Kevin DeYoung said it far better than I will ever be able to. In his article for Ligonier Ministries he wrote:
My generation in particular is prone to radicalism without follow-through. We have dreams of changing the world, and the world should take notice accordingly. But we’ve not proved faithful in much of anything yet. We haven’t held a steady job or raised godly kids or done our time in VBS or, in some cases, even moved off the parental dole.
We want global change and expect a few more dollars to the ONE campaign or Habitat for Humanity chapter to just about wrap things up. What the church and the world needs, we imagine, is for us to be another Bono — Christian, but more spiritual than religious and more into social justice than the church. As great as it is that Bono is using his fame for some noble purpose, I just don’t believe that the happy future of the church, or the world for that matter, rests on our ability to raise up a million more Bonos (as at least one author suggests).
With all due respect, what’s harder: to be an idolized rock star who travels around the world touting good causes and chiding governments for their lack of foreign aid, or to be a line worker at GM with four kids and a mortgage, who tithes to his church, sings in the choir every week, serves on the school board, and supports a Christian relief agency and a few missionaries from his disposable income?
As a pastor in a young missional church, I know the reality that DeYoung writes about. The popularity of “Rock Star Christianity” is seen everywhere. But the quest to do something profound often leaves young Christians with shallow growth.
Rock Star Christianity is attractive, and I must admit my own tendency to be drawn to such a view of the Christian life. But this model of Christian living often leads Christians to an unwillingness to serve. Service doesn’t often come with a lot of glory and fame. Usually, serving means being willing to do the hard or the mundane without any recognition. The nursery worker isn’t praised for the way he changes diapers. The janitor doesn’t often get thanked for stocking urinal cakes. But serving without recognition is good for us. It reminds us that we are not Christians first and primarily for the glory we get out of it, but because we are interested in bringing glory and honor to Jesus.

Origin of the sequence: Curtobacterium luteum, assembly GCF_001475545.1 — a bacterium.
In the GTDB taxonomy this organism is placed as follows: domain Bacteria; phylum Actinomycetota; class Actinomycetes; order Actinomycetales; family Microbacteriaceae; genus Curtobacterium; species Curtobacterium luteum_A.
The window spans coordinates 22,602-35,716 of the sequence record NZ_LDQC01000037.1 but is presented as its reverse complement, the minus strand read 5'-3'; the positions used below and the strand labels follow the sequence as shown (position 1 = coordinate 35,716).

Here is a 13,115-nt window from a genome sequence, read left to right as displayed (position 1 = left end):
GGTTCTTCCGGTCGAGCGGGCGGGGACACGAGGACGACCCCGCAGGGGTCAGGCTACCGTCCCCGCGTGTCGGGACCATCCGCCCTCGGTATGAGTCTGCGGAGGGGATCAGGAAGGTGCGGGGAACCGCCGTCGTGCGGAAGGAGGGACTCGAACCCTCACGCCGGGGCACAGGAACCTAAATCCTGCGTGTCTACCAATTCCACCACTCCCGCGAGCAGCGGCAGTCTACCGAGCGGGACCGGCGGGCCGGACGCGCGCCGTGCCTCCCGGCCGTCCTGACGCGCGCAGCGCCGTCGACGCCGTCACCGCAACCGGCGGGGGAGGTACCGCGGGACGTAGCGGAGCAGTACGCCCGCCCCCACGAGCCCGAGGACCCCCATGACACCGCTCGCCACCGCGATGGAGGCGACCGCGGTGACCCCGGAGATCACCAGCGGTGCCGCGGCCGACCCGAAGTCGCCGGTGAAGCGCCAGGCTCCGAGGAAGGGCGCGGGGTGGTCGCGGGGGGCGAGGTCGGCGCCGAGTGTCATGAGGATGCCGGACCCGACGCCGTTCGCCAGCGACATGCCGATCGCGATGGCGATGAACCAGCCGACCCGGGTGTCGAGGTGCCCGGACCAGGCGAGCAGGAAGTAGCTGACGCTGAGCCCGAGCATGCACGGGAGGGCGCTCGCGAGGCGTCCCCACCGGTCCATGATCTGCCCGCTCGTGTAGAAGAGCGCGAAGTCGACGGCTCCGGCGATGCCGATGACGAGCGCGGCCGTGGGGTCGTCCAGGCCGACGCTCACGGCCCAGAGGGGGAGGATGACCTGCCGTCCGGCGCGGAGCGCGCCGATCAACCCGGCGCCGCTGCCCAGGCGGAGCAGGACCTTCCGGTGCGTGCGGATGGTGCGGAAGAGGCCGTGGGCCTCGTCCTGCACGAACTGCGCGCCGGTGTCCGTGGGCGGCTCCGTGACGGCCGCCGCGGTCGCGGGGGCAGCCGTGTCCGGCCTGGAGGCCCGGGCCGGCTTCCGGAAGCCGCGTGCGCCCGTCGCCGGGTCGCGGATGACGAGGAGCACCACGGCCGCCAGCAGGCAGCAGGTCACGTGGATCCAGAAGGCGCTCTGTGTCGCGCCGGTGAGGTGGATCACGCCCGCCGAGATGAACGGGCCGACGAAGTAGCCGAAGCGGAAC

Rock Star Christianity ultimately focuses on us. There is a way of pursuing Christian living that shifts the focus from what Christ has done for us to what we have done for him. This is a dangerous place to be. We make the heart of Christianity changing the world, or our being significant and important. Rock Star Christianity is not interested primarily in Jesus, but in Christians (and even more notably, ourselves).
Plodding obedience is, of course, not glamorous. It can often be mundane and repetitive. Consistently reading the Scriptures and spending time in prayer can be boring. We can read for days and struggle to find application for our lives. We can pray daily and struggle with feeling any passion for God. It’s also especially hard to persistently be obedient when we look around and hear constant stories about celebrity Christians who are changing the world, or making seemingly significant impacts. Plodding is the right word to use, because it does often seem like we must trudge through the activities that we don't really want to do. Christian living isn’t always super exciting.
But the key to faithful obedience is consistently doing the necessary things. Obedience isn’t judged first and foremost by the grand events and gestures I do for God. It’s easy to do a couple of really profound things “for God” and yet not actually love him at all. It’s much much harder to daily submit to His Word. But God is more interested in my daily obedience than in my grand gestures. As DeYoung writes, “Daily discipleship is not a new revolution each morning or an agent of global transformation every evening; it’s a long obedience in the same direction.” This is the kind of faithfulness that interests and pleases God.
I think until we are able to consistently grow as members of our churches, we won't be ready to be anything more than that. Rock Star Christianity should not be our goal. A regular living that honors Jesus Christ is the right kind of goal. One goal has us at the center of it, the other puts the focus where it ultimately belongs: Jesus. The church today needs fewer people pursuing rock star faith and more people pursuing plodding obedience. It’s in the plodding that we will ultimately bring glory to God. Today, friends, make the effort to plod along.